It can be a brutal business, this NFL thing. Hamilton, out of Council Rock North High School, already has been released this spring by the New Orleans Saints. Now he has hooked on with his hometown team, but without the pedigree or sponsorship that a draft choice receives. The length of the road is plain.
It is the first day, though, and the fields are pristine, and so are the dreams.
"When I came out there, I was just making sure I had my mind ready," Hamilton says. "I wanted to be focused. I wanted to get a good stretch in. I'd rather be out here than sit in the locker room.
"I don't sit in the coaches' meetings so I don't really know what my chances are. But it's in my control. I don't want to give them a choice.
"Being a local guy, I know I have a lot of people pulling for me already. But, you know, it is what it is. As an undrafted guy, sometimes you have to make more plays. That's just how it goes. You have to realize where you stand. You have to realize what it takes."
They begin to straggle out of the fieldhouse in twos and threes. A couple look determined. A couple of others jog out with goofy smiles on their faces.
Fifty or so fans are in the stands by now. When wide receiver Jordan Norwood emerges, a half-dozen guys bellow out, "We are . . . Penn State."
About 10 minutes later, when it is Michael Vick who is arriving at the fields, there is no reaction except for one man. He yells, "Hundred-million-dollar quarterback coming your way. Hundred-million-dollar quarterback. Oh, yeah." Vick just runs along for a few seconds with his head down, then half-turns and acknowledges the man from 70 yards away with a look and a raised, waved fist.
A couple of minutes earlier, Kolb and rookie Mike Kafka ran onto the field together.
"Welcome back to Lehigh, Kev," one man shouts, but that's it. Not much really needs to be said. Everybody knows whom everybody has come to watch.
"Since I was a kid, my dad always taught me, 'All eyes are on you, so just live every day like that. Do what you would do in front of everybody,' '' Kolb says, after a nice morning practice. "That's the way I've always lived. That's why it doesn't affect me."
Kolb endures the postpractice questioning without sitting behind a podium, as Donovan McNabb used to do. It is more informal, at least for now. He says that McNabb texted him a good-luck message to start camp, revealing a relationship that remains intact despite the circumstances.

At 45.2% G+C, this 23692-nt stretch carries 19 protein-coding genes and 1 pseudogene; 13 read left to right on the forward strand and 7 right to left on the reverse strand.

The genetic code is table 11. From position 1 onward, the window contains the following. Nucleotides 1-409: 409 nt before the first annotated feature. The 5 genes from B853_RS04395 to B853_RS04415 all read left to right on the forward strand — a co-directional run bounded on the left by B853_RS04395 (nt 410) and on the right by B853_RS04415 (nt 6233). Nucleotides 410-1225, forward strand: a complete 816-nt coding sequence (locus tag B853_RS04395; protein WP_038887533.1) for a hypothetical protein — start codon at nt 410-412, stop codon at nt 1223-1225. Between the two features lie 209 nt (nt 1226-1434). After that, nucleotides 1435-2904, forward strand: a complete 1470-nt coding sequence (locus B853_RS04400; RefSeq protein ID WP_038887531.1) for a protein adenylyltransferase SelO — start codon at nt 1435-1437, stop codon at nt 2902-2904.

"[Today] was a little bit different but not too much," Kolb says. "I just try to block out a lot of those things and just focus on the game, on practice, on one rep at a time. If I do that, I'll know everything . . .
"My first camp was more a sense of the unknown. I know where I'm going now. I know how everything happens. So now I can just focus in and build with the team and get that continuity and keep working."
He seems to mix easily with teammates and to understand his role - taking time, for instance, to seek out and congratulate rookie tight end Clay Harbor about something after a drill. It is a little thing, but you can see Harbor appreciates it.
"I feel comfortable," Kolb says. "I feel like I've been here for 10 years."
Inside the interview tent after practice, defensive coordinator Sean McDermott is saying what coaches always say at this time of year - that he can only coach the players who are in camp, that people with contract problems (first-round defensive end Brandon Graham) are falling behind, that time waits for no one. Same as it ever was.
Outside the tent, seventh-round safety Kurt Coleman - who got extra reps because second-round safety Nate Allen didn't sign until last night, and who impressed - is saying, "Every time I get out there, I feel more and more comfortable . . . I felt pretty good."
The sun is hot at this point. Lunch and maybe a nap await, followed by another practice. The truths of summer will not be told for days yet, maybe weeks. Between now and then, for these Eagles players, there is the natural optimism that each of them brandishes like a shield against all doubts and all doubters.
As Coleman said, "I feel like I have as good a shot as anybody."
He was speaking for them all, on the first day.
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